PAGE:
Appendix 2: In the presentation q2 on page 29 they claim to produce 240 MW for q3 as a target.
    . The most obvious target for how to gain this increased capacity is in glomfjord mono who if going at full capacity produce 75MW of mono wafers quarterly. While I think more realistically glomfjord is having a major ramp up to 55MW from 35 currently and Herøya 3&4 increase wafer production from 162.5MW to 185MW due to increased effiency of the wafers next quarter. I will try to show some implications of this if it proves true.  It is less conservative than my original scenario but since REC itself states this as a target maybe we can look forward to quite the nice q3 for REC wafer. In this scenario I have calculated no surpluss wafers from REC singapore.


    quarter 2011 revenue cost ebitda ebitda margins
    q1 sale price @ 5,49 cost @ 4,345 1 846 1560 286 16
    q2 sale price @ 4,47 cost @ 3,56  1 190 1226 -36 -3
    q3 sale price @ 4,0677 cost @ 3,63 1293,53 871,2 422,33 32,65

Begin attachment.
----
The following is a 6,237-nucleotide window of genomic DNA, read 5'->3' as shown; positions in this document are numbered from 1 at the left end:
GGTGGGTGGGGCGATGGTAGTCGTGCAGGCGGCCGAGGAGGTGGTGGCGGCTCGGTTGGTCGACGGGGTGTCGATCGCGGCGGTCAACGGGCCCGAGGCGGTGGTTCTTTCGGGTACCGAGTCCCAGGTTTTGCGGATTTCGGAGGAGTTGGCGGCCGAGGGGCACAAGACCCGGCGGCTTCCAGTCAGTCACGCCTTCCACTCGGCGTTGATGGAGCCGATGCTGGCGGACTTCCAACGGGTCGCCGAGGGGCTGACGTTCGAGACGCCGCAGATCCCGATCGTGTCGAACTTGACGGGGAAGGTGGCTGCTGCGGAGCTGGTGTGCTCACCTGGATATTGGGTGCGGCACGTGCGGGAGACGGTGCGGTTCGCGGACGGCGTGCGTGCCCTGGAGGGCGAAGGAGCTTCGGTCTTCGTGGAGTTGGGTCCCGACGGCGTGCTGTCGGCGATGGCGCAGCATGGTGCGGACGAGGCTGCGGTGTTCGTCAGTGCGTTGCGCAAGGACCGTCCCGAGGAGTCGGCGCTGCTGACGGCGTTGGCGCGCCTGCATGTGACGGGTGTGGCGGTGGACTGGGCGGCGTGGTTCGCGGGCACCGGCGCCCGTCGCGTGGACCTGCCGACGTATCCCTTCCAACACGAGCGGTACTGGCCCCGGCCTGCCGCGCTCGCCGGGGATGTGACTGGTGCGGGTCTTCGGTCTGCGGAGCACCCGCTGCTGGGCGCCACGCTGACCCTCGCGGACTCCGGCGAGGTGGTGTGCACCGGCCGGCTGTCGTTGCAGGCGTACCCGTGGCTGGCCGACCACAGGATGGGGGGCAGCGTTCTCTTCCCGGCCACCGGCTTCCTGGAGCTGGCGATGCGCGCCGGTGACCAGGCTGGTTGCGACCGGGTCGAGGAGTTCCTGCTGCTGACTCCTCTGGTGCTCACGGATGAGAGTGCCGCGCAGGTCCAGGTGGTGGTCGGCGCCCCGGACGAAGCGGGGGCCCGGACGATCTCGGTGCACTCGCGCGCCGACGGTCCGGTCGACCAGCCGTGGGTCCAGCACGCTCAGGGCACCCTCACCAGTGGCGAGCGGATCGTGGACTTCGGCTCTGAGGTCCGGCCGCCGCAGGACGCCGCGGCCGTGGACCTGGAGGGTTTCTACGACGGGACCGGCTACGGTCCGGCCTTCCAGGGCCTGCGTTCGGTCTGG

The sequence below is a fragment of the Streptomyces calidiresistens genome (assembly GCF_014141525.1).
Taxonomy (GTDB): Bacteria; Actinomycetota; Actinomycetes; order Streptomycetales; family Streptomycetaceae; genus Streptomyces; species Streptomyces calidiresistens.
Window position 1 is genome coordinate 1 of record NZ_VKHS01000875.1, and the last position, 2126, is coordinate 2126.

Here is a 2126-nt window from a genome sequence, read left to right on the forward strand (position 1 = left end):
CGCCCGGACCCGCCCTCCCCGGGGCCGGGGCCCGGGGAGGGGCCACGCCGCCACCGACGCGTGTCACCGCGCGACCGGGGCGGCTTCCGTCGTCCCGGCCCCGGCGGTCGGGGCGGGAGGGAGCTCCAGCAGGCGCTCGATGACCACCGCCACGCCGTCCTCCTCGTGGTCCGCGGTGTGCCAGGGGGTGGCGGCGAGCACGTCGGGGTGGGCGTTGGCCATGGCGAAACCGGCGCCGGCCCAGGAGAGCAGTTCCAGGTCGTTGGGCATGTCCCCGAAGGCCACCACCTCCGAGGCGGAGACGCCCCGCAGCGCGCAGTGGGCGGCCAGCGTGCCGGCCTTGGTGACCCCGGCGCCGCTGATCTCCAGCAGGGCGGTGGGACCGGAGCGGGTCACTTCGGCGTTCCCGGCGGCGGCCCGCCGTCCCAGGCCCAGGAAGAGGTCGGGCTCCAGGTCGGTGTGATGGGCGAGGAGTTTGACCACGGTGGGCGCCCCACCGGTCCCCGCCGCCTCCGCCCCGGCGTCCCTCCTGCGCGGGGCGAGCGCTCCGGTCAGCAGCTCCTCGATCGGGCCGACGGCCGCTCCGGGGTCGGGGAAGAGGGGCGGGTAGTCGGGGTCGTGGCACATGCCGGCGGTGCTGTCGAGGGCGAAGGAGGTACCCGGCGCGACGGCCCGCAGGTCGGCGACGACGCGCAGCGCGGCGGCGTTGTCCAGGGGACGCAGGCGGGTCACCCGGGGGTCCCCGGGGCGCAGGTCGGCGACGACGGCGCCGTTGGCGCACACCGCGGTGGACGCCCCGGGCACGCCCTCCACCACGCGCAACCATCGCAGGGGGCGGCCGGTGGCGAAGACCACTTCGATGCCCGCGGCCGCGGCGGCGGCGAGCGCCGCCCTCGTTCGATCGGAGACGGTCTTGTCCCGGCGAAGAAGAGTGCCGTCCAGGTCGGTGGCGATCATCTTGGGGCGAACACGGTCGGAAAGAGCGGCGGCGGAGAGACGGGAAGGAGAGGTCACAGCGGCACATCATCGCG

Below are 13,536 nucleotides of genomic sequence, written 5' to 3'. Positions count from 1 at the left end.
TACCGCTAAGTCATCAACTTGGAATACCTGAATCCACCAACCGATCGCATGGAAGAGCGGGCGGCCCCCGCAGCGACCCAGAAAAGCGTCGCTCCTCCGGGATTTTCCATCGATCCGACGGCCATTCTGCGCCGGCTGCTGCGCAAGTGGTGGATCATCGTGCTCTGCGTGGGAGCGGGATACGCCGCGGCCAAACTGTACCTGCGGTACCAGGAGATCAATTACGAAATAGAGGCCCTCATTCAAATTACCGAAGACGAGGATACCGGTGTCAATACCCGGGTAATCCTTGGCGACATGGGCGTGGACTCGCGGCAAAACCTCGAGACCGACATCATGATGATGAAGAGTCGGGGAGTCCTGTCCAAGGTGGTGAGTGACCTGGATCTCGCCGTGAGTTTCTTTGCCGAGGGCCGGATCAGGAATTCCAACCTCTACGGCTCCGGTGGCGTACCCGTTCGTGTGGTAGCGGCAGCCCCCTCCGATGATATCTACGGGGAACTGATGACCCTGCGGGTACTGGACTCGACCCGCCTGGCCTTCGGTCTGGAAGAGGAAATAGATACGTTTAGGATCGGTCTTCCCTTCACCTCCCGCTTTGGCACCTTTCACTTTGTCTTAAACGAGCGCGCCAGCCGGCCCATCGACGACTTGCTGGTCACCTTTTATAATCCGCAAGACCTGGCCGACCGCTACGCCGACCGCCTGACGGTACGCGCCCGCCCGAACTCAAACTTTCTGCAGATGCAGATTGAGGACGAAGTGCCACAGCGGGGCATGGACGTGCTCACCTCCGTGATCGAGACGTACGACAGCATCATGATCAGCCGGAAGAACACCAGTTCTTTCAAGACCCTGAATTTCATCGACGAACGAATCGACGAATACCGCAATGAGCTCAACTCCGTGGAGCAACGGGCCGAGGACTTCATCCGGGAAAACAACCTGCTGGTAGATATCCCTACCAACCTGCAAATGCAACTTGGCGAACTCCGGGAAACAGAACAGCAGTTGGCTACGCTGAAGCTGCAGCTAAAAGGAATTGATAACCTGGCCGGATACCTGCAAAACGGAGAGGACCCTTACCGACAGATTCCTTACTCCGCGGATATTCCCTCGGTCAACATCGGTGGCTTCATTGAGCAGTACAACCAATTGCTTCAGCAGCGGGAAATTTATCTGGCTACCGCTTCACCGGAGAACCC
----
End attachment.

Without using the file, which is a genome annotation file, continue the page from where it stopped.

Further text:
Q4 sale price @ 4,0677 cost @ 3,45 976,248 828 148,248 15,19
    average 1326,4445 1121,3 205,1445 15,47
    Q3 excluded inventory sales @ 4,0677 cost @ 3.63 976,25 871,2 105,05 10,76
    Note: q2 sale price lower due to currency exchange 5.4 and q3 5.5 exchange rate estimate      
    Note: Conservative estimates on sale price as increased mono wafers and demand should increase sales    

    Table 4: New estimates if REC produce 240MW of wafers and no singapore wafer contribution.

    Graph 10 "New estimates if REC produce 240 MW of wafers q3 / q4"

    Average ebita would actually be down 0.4 % due to the inventory effecting ebitda less. And q3 would be unchanged in % but 94 million nok without inventory previously now is 105 million NOK EBITDA and q4 from 133 million nok to 148 million NOK.
    Tags: S, REC
    Aug 13 1:06 PM | Link | 3 Comments